Documenting Cookbooks

Our infrastructure has many cookbooks that aim to be reusable, primarily through encapsulating behaviour in LWRPs. This led to an explosion of LWRPs and sometimes the documentation didn't keep up or did just not exist.

Chef has been evolving rapidly and many of the pain points are being addressed by Opscode or by the community at large - which is great. However, one pain point that is not getting easier is writing cookbook documentation. Several threads came together last week to motivate me to change this.

  • Incorrect documentation of LWRPs contributed to an outage.
  • Mathias Lafeldt wrote a knife plugin that generates an initial from the metadata.rb file in a a cookbook.
  • Other languages/frameworks have tools to generate documentation from annotated source code.

So I decided to try and extend Mathias's work so that I could always regenerate from the cookbook source code. This result in the knife-cookbook-doc project.

knife cookbook doc DIR

As much as possible the plugin makes use of the same metadata as used by chef when generating the documentation. The plugin will also scan the source files for annotations present in comments. Users can also add fragments of markdown into the doc/ directory to merge into the generated file.

The goal is to keep the code as the authoritative source of information. The hope is that keeping the documentation close to the code will help to maintain it's currency.

Getting Started

Step 1

Populate the metadata.rb of your cookbook according to Opscode's documentation. Particular attention should be paid to documenting the recipes, attributes, platform compatibility and cookbook requirements (i.e. depends, recommends, suggests etc).

Step 2

At the top of each recipe, add a detailed documentation section such as;

The recipe is awesome. It does thing 1, thing 2 and thing 3!

Step 3

In each LWRP, add detailed documentation such as;

This creates and destroy the awesome service.

@action create Create the awesome service.
@action destroy Destroy the awesome service.

@section Examples

# An example of my awesome service
mycookbook_awesome_service "my_service" do
port 80


#<> @attribute port The port on which the HTTP service will bind.
attribute :port, :kind_of => Integer, :default => 8080

It should be noted that the documentation of the LWRP requires that the user document the actions, using @action <action> <description> and the attributes using @attribute <attribute> <description>. This allows meaningful descriptions for the actions and attributes to be added to the README.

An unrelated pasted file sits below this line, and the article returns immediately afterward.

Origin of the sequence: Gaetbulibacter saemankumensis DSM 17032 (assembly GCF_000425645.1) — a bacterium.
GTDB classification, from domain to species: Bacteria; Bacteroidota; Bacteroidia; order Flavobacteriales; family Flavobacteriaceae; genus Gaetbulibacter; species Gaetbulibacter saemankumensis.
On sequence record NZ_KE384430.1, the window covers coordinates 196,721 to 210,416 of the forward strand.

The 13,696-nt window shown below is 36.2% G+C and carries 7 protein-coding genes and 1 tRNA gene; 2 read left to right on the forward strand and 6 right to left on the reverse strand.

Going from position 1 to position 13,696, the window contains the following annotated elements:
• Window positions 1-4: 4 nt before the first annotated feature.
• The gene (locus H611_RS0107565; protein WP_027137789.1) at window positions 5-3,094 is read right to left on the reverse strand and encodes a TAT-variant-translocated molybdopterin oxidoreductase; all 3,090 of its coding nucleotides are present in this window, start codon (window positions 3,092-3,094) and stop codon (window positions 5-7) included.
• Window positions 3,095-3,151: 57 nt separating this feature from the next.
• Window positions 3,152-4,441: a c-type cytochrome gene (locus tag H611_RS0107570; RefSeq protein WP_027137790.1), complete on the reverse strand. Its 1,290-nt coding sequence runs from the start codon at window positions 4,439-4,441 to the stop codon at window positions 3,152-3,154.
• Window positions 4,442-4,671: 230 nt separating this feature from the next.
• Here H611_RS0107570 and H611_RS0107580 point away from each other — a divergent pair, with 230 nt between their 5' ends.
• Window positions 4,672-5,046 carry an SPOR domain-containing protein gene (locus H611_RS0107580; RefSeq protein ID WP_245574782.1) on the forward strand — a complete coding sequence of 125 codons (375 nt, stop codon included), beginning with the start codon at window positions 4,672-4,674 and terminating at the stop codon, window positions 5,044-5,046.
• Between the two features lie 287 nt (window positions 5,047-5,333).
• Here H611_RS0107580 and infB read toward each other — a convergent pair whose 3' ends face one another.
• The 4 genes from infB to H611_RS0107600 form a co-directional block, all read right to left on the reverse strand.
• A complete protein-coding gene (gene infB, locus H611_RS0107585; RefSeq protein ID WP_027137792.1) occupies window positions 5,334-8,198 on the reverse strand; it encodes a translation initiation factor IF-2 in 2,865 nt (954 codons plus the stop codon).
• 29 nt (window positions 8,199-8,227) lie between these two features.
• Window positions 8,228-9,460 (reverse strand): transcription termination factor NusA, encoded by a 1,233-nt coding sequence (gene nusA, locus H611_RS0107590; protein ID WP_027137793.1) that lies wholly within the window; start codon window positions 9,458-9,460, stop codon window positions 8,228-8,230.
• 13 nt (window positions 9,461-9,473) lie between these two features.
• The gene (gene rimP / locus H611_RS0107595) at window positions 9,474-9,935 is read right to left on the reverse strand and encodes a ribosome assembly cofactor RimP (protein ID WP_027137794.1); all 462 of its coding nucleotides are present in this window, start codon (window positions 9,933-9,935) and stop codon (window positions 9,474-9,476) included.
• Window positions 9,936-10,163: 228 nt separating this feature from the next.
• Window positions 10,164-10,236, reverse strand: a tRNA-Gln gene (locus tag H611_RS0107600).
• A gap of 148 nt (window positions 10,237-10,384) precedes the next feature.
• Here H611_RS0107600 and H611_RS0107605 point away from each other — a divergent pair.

The other text will be added at the start of the LWRP documentation except if marked with @section <heading>, in which case it will be added to the end of the LWRP documentation.

Step 4

Finally the user should add some documentation fragments into the doc/ dir. Most importantly you should add doc/ which will replace the first Description section of the readme. You should also add a doc/ which will replace the last License and Maintainer section in the readme. The remaining fragments will be included at the end of the readme in lexicographic order of the filename.

Step 5

Install the plugin and run the knife command, passing the directory of the cookbook as an argument.

gem install knife-cookbook-doc
knife cookbook doc MY_COOKBOOK_DIR


For an example of a README generated by the plugin, check out the glassfish cookbook. Unfortunately the plugin highlights the fact that so much of the cookbook is poorly documented. However there are some LWRPs such as glassfish_mq that have the beginning of useful documentation.

Final Thoughts

The plugin is raw but usable now. It needs to evolve to be a more seem-less part of our workflow. It would also be nice to see it or something more complete be adopted by the rest of chef community. I wonder what needs to be done to build such a tool?


Updates: 3rd of April, 2013

  • Added References section.
  • Added inline links.
  • Added notes about the credit section.
  • Fixed some unclear language.